4 464 520 636 0 384 464 456 135 3 12 5 82 21 4 530 79 250 127 516 227 -----0 0 1 1 1 0 0 0 0 0 1 1

2012-07-29 08:13:55 2012-07-29 08:14:03 2012-07-29 08:14:04 2012-07-29 08:14:06 2012-07-29 08:14:27 2012-07-29 08:14:55 2012-07-29 08:18:46

2920 2832 3476 2920

2251 1

TrueCrypt.exe 3520 2224

As can be seen, there is a TrueCrypt.exe process, started at 08:18:46, which has a Process ID (PID) of 3520. Therefore, TrueCrypt is running – there was no Exit time for the process.

Step 3: A list of devices
As the TrueCrypt file is mounted as a volume it is therefore a device - it should be possible to see something indicative of TrueCrypt using the devicetree plugin: D:\tc>volatility-2.1.standalone.exe -f hiberfil.sys --profile=Win7SP1x64 --output-file=devicetree.txt devicetree For this command I have simply changed the output file and the plugin name. The output file contains 812 lines which I searched for TrueCrypt. I got 3 results: DRV 0x23ea15de0 \Driver\truecrypt ---| DEV 0xfffffa800946f080 TrueCryptVolumeG FILE_DEVICE_DISK ---| DEV 0xfffffa8007127ac0 TrueCrypt FILE_DEVICE_UNKNOWN

Note TrueCryptVolumeG - that tells us that there is a TrueCrypt volume mounted as the G drive (G:). We know that a TrueCrypt process is running and we know there is a TrueCrypt volume mapped as G:.

Step 4: Getting handles associated with the TrueCrypt process
As we have the PID of the TrueCrypt process we can look for handles owned by that process. If we're lucky, there will be a File handle to our TrueCrypt volume file. The plugin for handles is handles. Handles has a number of parameters to allow us to apply filters to what is returned. We are going to use the --pid parameter to filter just for our TrueCrypt process and the -t (type) parameter to filter for only handles of type File: D:\tc>volatility-2.1.standalone.exe -f hiberfil.sys --profile=Win7SP1x64 --output-file=handles-3520-files.txt handles –pid=3520 -t File Once finished, the output looks like this: Offset(V) Pid Handle Access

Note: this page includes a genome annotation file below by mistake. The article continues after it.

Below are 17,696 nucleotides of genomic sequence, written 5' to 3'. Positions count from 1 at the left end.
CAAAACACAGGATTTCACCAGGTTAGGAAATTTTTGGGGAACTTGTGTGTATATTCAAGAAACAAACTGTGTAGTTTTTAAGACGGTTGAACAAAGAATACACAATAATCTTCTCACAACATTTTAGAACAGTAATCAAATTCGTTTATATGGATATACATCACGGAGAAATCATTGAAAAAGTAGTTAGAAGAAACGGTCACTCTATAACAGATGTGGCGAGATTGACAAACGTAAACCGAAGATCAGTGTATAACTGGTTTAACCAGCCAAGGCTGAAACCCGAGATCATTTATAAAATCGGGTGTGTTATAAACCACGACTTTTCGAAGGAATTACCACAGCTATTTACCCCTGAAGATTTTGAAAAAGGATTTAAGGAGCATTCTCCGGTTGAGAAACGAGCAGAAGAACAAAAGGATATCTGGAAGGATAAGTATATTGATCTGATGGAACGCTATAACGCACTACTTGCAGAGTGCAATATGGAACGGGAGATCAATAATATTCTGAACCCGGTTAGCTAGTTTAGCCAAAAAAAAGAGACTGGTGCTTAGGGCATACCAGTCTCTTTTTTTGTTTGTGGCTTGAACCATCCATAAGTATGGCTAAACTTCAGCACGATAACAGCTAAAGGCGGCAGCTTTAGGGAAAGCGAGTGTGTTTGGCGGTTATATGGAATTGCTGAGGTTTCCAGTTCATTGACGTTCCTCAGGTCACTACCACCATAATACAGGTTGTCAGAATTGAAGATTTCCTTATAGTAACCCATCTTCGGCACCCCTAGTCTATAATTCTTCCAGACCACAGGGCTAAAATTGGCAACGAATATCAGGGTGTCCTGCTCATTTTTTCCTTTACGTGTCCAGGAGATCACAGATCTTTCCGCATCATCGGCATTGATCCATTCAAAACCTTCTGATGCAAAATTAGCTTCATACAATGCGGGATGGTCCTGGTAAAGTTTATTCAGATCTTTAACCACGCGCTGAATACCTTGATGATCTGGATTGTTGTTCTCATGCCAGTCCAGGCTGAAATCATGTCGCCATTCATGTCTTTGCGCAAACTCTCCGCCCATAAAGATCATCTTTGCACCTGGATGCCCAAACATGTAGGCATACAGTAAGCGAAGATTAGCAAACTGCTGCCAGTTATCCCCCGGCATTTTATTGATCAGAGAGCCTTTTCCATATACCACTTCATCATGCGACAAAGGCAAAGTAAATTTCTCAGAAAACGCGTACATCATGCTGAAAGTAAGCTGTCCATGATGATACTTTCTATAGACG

0x100020 0x100020

File File \Device\HarddiskVolume3\


0xfffffa8007 3520 0x1c 10a1c0 0xfffffa8007 3520 0x20 0f6070

\Device\HarddiskVolume2\Windows\winsxs\ a859149af \Device\HarddiskVolume2\Windows\SysWOW64\enUS\setupapi.dll.mui \Device\KsecDD \Device\HarddiskVolume2\Windows\winsxs\ 5e2bd6f2b2 \Device\TrueCrypt \Device\HarddiskVolume2\Windows\Fonts\ StaticCache.dat \Device\HarddiskVolume2\Windows\SysWOW64\enUS\user32.dll.mui \Device\HarddiskVolume2\Windows\winsxs\ 5e2bd6f2b2

0xfffffa8006f 3520 0x84 dbc90 0xfffffa8006 3520 0xcc d74670 0xfffffa8007 3520 0x100 0ec580

0x120089 0x100001 0x100020

File File File

0xfffffa8007 3520 0x328 06edd0 0xfffffa8006 3520 0x374 d7c8a0 0xfffffa800b 3520 0x378 408370 0xfffffa8006 3520 0x394 ea2180

0x100080 0x120089 0x120089 0x100020

File File File File

There is nothing especially notable except maybe \Device\HarddiskVolume3\. As previously stated, the HDD only has two partitions so why does TrueCrypt have a handle to a third volume? There must be another volume attached in some way. The files which TrueCrypt has a handle on all seem very reasonable for a Windows application: fonts and common controls. So we didn't get lucky: nothing here seems to be the TrueCrypt volume.

Step 5: Looking up symbolic links
Andrew Case on the Volatility users mailing list informed me that: “MHL suggested using the symlink scan command as this will map drive letters to physical